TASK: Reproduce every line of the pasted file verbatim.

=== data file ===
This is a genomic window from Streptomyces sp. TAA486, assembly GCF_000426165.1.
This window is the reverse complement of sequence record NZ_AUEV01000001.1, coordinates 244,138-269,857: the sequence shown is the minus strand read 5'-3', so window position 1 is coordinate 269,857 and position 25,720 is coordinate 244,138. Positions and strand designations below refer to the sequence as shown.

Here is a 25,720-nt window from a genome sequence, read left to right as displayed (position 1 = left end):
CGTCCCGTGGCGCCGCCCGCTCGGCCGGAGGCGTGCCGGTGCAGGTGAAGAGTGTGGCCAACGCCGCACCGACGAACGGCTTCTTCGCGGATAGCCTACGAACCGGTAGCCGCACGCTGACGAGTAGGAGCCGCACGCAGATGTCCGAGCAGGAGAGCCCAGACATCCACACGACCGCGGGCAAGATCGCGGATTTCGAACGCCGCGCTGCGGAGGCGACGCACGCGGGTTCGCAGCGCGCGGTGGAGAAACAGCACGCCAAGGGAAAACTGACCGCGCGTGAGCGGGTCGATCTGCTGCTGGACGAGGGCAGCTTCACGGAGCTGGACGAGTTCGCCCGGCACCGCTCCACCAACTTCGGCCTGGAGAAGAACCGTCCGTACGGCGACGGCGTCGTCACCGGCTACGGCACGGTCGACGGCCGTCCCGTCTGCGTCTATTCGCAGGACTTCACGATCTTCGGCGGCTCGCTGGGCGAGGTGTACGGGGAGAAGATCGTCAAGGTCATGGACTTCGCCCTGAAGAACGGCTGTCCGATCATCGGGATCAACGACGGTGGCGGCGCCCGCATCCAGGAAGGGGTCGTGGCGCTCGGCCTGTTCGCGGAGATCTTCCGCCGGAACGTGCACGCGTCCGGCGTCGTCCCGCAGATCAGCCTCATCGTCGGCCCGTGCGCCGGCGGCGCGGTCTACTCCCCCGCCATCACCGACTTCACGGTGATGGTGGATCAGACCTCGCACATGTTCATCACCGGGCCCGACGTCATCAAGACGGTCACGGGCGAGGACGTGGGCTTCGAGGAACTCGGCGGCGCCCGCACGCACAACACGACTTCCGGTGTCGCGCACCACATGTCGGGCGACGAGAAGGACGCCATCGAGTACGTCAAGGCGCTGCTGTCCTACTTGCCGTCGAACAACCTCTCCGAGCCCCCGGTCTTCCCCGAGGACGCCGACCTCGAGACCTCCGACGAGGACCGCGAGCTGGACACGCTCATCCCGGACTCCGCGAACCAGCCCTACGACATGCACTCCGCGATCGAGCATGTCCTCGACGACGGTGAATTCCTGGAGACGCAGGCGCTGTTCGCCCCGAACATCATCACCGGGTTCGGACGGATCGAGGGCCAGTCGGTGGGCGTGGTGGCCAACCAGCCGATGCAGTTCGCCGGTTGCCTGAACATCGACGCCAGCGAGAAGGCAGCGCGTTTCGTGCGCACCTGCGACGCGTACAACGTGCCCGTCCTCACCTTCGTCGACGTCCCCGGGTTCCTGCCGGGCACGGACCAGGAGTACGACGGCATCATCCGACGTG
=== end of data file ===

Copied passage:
This is a genomic window from Streptomyces sp. TAA486, assembly GCF_000426165.1.
This window is the reverse complement of sequence record NZ_AUEV01000001.1, coordinates 244,138-269,857: the sequence shown is the minus strand read 5'-3', so window position 1 is coordinate 269,857 and position 25,720 is coordinate 244,138. Positions and strand designations below refer to the sequence as shown.

Here is a 25,720-nt window from a genome sequence, read left to right as displayed (position 1 = left end):
CGTCCCGTGGCGCCGCCCGCTCGGCCGGAGGCGTGCCGGTGCAGGTGAAGAGTGTGGCCAACGCCGCACCGACGAACGGCTTCTTCGCGGATAGCCTACGAACCGGTAGCCGCACGCTGACGAGTAGGAGCCGCACGCAGATGTCCGAGCAGGAGAGCCCAGACATCCACACGACCGCGGGCAAGATCGCGGATTTCGAACGCCGCGCTGCGGAGGCGACGCACGCGGGTTCGCAGCGCGCGGTGGAGAAACAGCACGCCAAGGGAAAACTGACCGCGCGTGAGCGGGTCGATCTGCTGCTGGACGAGGGCAGCTTCACGGAGCTGGACGAGTTCGCCCGGCACCGCTCCACCAACTTCGGCCTGGAGAAGAACCGTCCGTACGGCGACGGCGTCGTCACCGGCTACGGCACGGTCGACGGCCGTCCCGTCTGCGTCTATTCGCAGGACTTCACGATCTTCGGCGGCTCGCTGGGCGAGGTGTACGGGGAGAAGATCGTCAAGGTCATGGACTTCGCCCTGAAGAACGGCTGTCCGATCATCGGGATCAACGACGGTGGCGGCGCCCGCATCCAGGAAGGGGTCGTGGCGCTCGGCCTGTTCGCGGAGATCTTCCGCCGGAACGTGCACGCGTCCGGCGTCGTCCCGCAGATCAGCCTCATCGTCGGCCCGTGCGCCGGCGGCGCGGTCTACTCCCCCGCCATCACCGACTTCACGGTGATGGTGGATCAGACCTCGCACATGTTCATCACCGGGCCCGACGTCATCAAGACGGTCACGGGCGAGGACGTGGGCTTCGAGGAACTCGGCGGCGCCCGCACGCACAACACGACTTCCGGTGTCGCGCACCACATGTCGGGCGACGAGAAGGACGCCATCGAGTACGTCAAGGCGCTGCTGTCCTACTTGCCGTCGAACAACCTCTCCGAGCCCCCGGTCTTCCCCGAGGACGCCGACCTCGAGACCTCCGACGAGGACCGCGAGCTGGACACGCTCATCCCGGACTCCGCGAACCAGCCCTACGACATGCACTCCGCGATCGAGCATGTCCTCGACGACGGTGAATTCCTGGAGACGCAGGCGCTGTTCGCCCCGAACATCATCACCGGGTTCGGACGGATCGAGGGCCAGTCGGTGGGCGTGGTGGCCAACCAGCCGATGCAGTTCGCCGGTTGCCTGAACATCGACGCCAGCGAGAAGGCAGCGCGTTTCGTGCGCACCTGCGACGCGTACAACGTGCCCGTCCTCACCTTCGTCGACGTCCCCGGGTTCCTGCCGGGCACGGACCAGGAGTACGACGGCATCATCCGACGTG